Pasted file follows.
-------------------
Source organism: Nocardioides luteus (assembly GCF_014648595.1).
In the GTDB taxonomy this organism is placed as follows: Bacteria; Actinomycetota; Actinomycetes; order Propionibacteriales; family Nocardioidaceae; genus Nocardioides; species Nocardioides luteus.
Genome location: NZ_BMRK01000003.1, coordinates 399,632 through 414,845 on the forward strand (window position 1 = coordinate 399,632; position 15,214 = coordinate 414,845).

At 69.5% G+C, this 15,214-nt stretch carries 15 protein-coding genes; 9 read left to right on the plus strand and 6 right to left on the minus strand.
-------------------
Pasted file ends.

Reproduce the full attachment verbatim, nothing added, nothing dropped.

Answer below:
Source organism: Nocardioides luteus (assembly GCF_014648595.1).
In the GTDB taxonomy this organism is placed as follows: Bacteria; Actinomycetota; Actinomycetes; order Propionibacteriales; family Nocardioidaceae; genus Nocardioides; species Nocardioides luteus.
Genome location: NZ_BMRK01000003.1, coordinates 399,632 through 414,845 on the forward strand (window position 1 = coordinate 399,632; position 15,214 = coordinate 414,845).

At 69.5% G+C, this 15,214-nt stretch carries 15 protein-coding genes; 9 read left to right on the plus strand and 6 right to left on the minus strand.